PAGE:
Dreaming About Democracy

In a speech to the House of Commons in 1947, Winston Churchill uttered one of the best-known and most profound witticisms on the subject of democracy, although he was apparently quoting someone else:

Many forms of Gov­ern­ment have been tried, and will be tried in this world of sin and woe. No one pre­tends that democ­racy is per­fect or all-wise. Indeed, it has been said that democ­racy is the worst form of Gov­ern­ment except for all those other forms that have been tried from time to time…

Benjamin Franklin was responsible for the other best-known and profound remark on the subject. One of the delegates to the Constitutional Convention in 1787 recorded the following exchange in his diary:

A lady asked Dr. Franklin, Well Doctor what have we got, a republic or a monarchy? A republic, replied the Doctor, if you can keep it.

Churchill and Franklin summed up the situation quite nicely. Few people these days (at least around here) question whether some kind of democracy is the best form of government. Most of the discussion now regards whether we’re losing our democracy or have already lost it.

In that vein, one of Salon’s writers, Andrew O’Hehir, published an article a few days ago called “This Is Not What Democracy Looks Like”. O’Hehir argues that our democracy is hardly a democracy at all and, furthermore, it’s unlikely to get any better (more democratic) than it already is:

We have to consider the possibility that the current state of American politics, with its bizarre combination of poisoned, polarized and artificially overheated debate along with total paralysis on every substantive issue and widespread apathy and discontent, is what we get after 200-odd years. It’s not a detour in the history of Jeffersonian democracy but something closer to a natural outcome. We also must consider that our version of a democratic system is not, in fact, designed to reflect the will of the people … but to manipulate and channel it in acceptable directions.  

On O’hehir’s view, those who believe our dysfunctional democracy might one day evolve toward a more democratic ideal are as misguided as the defenders of the Soviet Union who thought the state would eventually wither away and be replaced by a truly egalitarian form of communism. Given the influence of money in our political system and the increasingly bizarre politics of the Republican Party, it may in fact be too late for America to become less oligarchic and plutocratic. O’hehir may be right about that.

Still, he doesn’t suggest anywhere in the article that Churchill was wrong and we should prefer aristocracy or anarchy instead. He only argues that democracy is a fantasy, which seems to imply that we should all relax and accept our politics for what it is, a tool of the rich and powerful meant to keep the rest of us in line. Why try to elect better politicians or advocate particular reforms if nothing is going to improve? At this point, our best strategy might be looking for refugee status in Scandinavia.

Assuming that Sweden and Denmark aren’t realistic options for most of us, it seems to me that we might as well do what we can to make America more democratic, even if we can’t do very much. It isn’t out of the question that there will be a reaction in coming years to the right-wing onslaught of the past several decades. It certainly seems possible that we could one day institute real campaign finance reform, for example. We could make it easier for everyone to vote. The Fairness Doctrine that once called for broadcasters to present opposing viewpoints on important public issues could conceivably be resuscitated and even strengthened. We might make the tax code more progressive again. Regulations that interfere with the most rapacious forms of capitalism might be adopted. It isn’t impossible that labor unions will reverse their recent decline.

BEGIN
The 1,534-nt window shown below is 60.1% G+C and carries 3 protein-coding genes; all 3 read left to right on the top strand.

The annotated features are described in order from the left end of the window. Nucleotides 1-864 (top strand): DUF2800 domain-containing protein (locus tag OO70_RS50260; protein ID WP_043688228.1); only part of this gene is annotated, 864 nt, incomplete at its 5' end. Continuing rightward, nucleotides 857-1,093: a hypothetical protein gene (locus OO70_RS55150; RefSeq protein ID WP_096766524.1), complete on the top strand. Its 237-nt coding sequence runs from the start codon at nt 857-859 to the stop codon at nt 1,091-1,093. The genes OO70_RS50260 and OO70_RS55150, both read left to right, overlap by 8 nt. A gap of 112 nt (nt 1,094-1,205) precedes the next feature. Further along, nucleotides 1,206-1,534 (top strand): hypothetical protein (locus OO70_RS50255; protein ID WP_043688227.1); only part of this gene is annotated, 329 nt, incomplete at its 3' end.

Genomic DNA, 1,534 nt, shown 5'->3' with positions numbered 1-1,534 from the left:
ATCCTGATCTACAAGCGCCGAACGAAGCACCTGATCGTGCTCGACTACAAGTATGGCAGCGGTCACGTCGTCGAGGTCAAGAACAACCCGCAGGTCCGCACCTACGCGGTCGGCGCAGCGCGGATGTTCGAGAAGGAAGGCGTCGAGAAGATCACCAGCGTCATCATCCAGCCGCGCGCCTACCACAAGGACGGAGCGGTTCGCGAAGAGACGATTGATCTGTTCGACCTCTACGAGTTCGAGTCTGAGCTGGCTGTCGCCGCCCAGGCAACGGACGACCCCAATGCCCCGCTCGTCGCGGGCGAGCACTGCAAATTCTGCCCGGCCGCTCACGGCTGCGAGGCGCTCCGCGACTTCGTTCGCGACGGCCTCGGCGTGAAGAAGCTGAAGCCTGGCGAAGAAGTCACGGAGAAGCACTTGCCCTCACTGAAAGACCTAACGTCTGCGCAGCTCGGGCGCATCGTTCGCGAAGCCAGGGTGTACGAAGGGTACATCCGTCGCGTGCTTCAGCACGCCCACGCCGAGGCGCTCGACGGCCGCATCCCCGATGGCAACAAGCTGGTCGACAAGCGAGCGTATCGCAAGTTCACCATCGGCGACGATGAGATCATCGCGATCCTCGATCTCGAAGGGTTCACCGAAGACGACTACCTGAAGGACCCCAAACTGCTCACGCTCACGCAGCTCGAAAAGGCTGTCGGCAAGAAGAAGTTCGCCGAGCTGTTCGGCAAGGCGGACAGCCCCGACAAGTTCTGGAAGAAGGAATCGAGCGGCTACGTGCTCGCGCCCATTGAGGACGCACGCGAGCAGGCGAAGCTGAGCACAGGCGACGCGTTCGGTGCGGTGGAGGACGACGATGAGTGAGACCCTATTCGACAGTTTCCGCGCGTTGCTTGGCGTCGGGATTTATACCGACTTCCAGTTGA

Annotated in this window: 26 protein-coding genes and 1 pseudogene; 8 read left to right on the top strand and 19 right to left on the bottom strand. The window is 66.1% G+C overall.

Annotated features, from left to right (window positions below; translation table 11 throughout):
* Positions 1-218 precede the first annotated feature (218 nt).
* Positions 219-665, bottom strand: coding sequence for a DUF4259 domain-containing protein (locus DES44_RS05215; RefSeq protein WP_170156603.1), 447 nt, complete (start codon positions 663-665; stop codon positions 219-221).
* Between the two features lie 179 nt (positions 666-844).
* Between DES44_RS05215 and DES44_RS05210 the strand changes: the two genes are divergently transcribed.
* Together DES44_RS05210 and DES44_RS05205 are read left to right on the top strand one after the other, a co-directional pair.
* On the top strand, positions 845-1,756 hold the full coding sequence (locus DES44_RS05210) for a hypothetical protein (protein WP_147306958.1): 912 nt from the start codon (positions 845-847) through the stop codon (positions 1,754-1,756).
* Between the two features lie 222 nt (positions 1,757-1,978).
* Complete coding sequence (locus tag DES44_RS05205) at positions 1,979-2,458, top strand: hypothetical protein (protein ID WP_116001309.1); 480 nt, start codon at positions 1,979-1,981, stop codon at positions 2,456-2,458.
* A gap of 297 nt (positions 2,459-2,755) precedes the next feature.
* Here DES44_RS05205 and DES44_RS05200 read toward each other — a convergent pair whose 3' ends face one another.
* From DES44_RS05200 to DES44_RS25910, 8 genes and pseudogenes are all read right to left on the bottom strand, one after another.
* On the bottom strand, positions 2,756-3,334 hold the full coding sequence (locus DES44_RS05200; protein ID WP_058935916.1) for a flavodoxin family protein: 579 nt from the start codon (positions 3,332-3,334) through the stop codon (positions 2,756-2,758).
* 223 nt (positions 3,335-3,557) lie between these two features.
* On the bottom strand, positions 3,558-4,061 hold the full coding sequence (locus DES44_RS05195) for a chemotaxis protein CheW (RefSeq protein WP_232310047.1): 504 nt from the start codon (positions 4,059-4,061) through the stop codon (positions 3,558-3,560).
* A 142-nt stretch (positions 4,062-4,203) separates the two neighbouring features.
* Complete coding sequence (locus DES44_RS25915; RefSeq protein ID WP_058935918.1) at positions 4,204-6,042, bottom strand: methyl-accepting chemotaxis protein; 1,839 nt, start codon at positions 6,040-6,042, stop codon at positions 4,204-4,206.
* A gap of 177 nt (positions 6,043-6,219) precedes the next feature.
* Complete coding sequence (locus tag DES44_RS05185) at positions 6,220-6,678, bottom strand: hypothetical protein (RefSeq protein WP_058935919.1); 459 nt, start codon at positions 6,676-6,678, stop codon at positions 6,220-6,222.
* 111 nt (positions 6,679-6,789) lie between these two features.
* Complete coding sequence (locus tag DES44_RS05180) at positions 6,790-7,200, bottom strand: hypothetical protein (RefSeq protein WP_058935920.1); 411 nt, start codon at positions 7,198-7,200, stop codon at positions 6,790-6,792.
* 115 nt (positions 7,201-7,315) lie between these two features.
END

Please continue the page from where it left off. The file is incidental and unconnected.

It seems unnecessarily pessimistic to conclude from the past 30 or 40 years that we might never have another New Deal. Or too assume that corporate capitalism can never be replaced by democratic socialism, even in the United States. Human institutions do evolve. Maybe it will take a crisis of some sort. Or maybe we just need to help. 

Meanwhile, it doesn’t hurt to occasionally remind ourselves why democracy is worth fighting for. To quote the great American philosopher John Dewey:

Democracy is much broader than a special political form, a method of conducting government, of making laws and carrying on governmental administration by means of popular suffrage and elected officers. It is that, of course. But it is something broader and deeper than that. The political and governmental phase of democracy is a means, the best means so far found, for realizing ends that lie in the wide domain of human relationships and the development of human personality. It is … a way of life, social and individual. The key-note of democracy as a way of life may be expressed, it seems to me, as the necessity for the participation of every mature human being in formation of the values that regulate the living of men together, [which] is necessary from the standpoint of both the general social welfare and the full development of human beings as individuals.

Universal suffrage, recurring elections, responsibility of those who are in political power to the voters, and the other factors of democratic government are means that have been found expedient for realizing democracy as the truly human way of living…. Democratic political forms are simply the best means that human wit has devised up to a special time in history. But they rest upon the idea that no man or limited set of men is wise enough or good enough to rule others without their consent; the positive meaning of this statement is that all those who are affected by social institutions must have a share in producing and managing them.  [“Democracy and Educational Adminstration”, 1937]